Cross Grain Glueing on Small Boxes

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I haven't made many small wooden boxes (ie., Recipe Boxes, Jewelry Boxes etc.) I am starting a jewelry box for my daughter. I can't see anyway of not glueing the lid top to the four lid sides without glueing across the grain. Can someone tell me the rule here.
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Dado it in and use no glue in the dado. Like the panel in a raised panel door.
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Tom H wrote:

Tom, I can't tell you a rule, but I've managed to get away with cross-grain gluing where the cross-grain part is up to about 6 inches wide. I tried it once on a panel about 24 inches wide and the results were disastrous. I'm sure the answer will vary with species and humidity swing.
DonkeyHody "Good judgement comes from experience. Experience comes from poor judgement."
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Veneer plywood?
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Tom H wrote:

I can't speak with authority on the matter, but I can tell you what I would do... I'd figure a jewlery box lid was rather small (maybe 9"x12"?) and cross-grain gluing would matter little here. I would also use polyurethane glue as it's tougher than regular wood glue.
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Like Leo said, make a floating panel out of both the top and bottom. If you have a bandsaw, you can make the top and bottom match. I usually leave about 1/16 inch gap to account for wood movement across the cross grain, and less than that for long grain. For panels around 16 inches, I will leave 1/8 inch. robo hippy
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robo hippy wrote:

I have a question for you. You say that in this instance you would be concerned about cross-grain gluing and would recommend a floating panel. Fair enough.
Let's assume that if the jewlery box were 1" square, you would NOT make a floating panel and just glue the top on. Given that, it stands to reason that somewhere between 9" or so and 1", is your belief that cross-grain gluing ceases to be a problem.
Can you tell me where that point is? At what length do you believe it ceases to become a problem as a practical matter?
Joe Barta
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AFAIK there is no written rule however the answer to that question is more dependent on climate conditions and the variation of those climate changes. Basically, with experience you will find a rule of thumb that you are comfortable with.
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Joe Barta wrote:

Joe (and Tom), Both of you asked essentially the same question, but I notice that nobody has given you a definitive answer. That's because no one can, given the broad scope of the question.
All wood shrinks and swells with changes in moisture content which is driven by relative humidity. All wood moves more tangetially (around the circumference) than radially (from the center of the tree out) but hardly at all lengthwise. So, a flatsawn board will change more than a quartersawn board of the same species. Then, some species change dimensions more than twice as much as others.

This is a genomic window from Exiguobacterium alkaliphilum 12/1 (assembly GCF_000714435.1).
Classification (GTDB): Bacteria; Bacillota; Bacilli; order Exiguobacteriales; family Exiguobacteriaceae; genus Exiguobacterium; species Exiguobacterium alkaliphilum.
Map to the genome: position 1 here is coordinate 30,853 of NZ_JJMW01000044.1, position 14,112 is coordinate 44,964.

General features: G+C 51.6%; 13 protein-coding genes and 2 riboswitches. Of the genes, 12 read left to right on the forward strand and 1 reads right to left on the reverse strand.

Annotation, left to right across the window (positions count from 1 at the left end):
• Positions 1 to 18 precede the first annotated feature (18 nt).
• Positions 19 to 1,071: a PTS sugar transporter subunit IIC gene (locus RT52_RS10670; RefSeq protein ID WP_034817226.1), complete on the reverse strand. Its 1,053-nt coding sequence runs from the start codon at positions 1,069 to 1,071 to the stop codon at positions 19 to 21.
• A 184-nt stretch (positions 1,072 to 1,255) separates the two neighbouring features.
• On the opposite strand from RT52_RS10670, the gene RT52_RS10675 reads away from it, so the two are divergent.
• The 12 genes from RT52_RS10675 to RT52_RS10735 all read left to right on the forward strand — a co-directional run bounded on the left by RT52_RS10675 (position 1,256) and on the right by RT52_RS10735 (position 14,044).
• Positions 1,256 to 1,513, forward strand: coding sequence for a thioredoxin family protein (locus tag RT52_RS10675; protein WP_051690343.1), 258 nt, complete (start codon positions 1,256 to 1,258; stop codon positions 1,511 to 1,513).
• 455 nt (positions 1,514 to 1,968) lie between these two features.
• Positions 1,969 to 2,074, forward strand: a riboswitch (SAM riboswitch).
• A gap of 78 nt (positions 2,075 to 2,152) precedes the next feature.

And we haven't even addressed the question of how much change in relative humidity you expect to see. Some of our houses see huge seasonal variations in relative humidity, and some stay nearly the same year round.
Then there's the question of glue. Some glues will allow a little "creep" without failing, while others hold fast until the wood splits.
The folks at the USDA Forest Products Lab are trying to interject some science into our art of working with wood. You can get coefficients of expansion for different species and other good information here: http://www.fpl.fs.fed.us/documnts/fplgtr/fplgtr113/ch12.pdf
However, this informations still doesn't tell you how much movement a particular species will tolerate before it splits or buckles when constrained by being glued to another piece with the grain running crossways.
One of the things that makes woodworking interesting to me is that it still remains somewhat of a black art, subject to many variables imposed by the woodworking gods that be.
DonkeyHody "I'd rather expect the best of people and be wrong than expect the worst and be right."
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DonkeyHody wrote:

Relatively new to this stuff myself...I figure the more forgiving my glue is, the better off I am. Can you give me some examples of the more forgiving types?
And for that matter, can you steer me away from the less-forgiving while you're at it??
Right now I use TB III.
Build mostly furniture...case goods, tables, etc. No chairs, no cabinets. All hardwoods, mostly cherry.
Thanks in advance.
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wood snipped-for-privacy@yahoo.com wrote:

First the disclaimer. I've never done any controlled experiments. I've tried this and that over the years, but conditions varied too much to be sure what caused what.
Life is full of compromises and Titebond II has seemed to have the best blend of features I need for most applications. I haven't tried Titebond III yet, but I'm sure it's good too. Titebond in general has a good reputation among the group.
I think it's generally accepted that yellow wood glues allow a little creep without failure and that poly glues such as Gorilla Glue are more "brittle" for lack of a better word.
That's not to say poly glue is junk; I use it in some applications, and it has never failed me. But it's certainly messy and hard to clean up, not to mention more expensive.
In general, I'd prefer to design for wood movement instead of depending on glue creep to save me. I was just making the point that many factors influence what you can get by with in cross-grain glueing and what works under one set of circumstances may fail under another. It's hard to make hard-fast rules without adding a lot of conditions.
If you are having success with Titebond III, I see no reason to change.
DonkeyHody "We should be careful to get out of an experience only the wisdom that is in it - and stop there; lest we be like the cat that sits down on a hot stove-lid. She will never sit down on a hot stove-lid again---and that is well; but also she will never sit down on a cold one anymore." - Mark Twain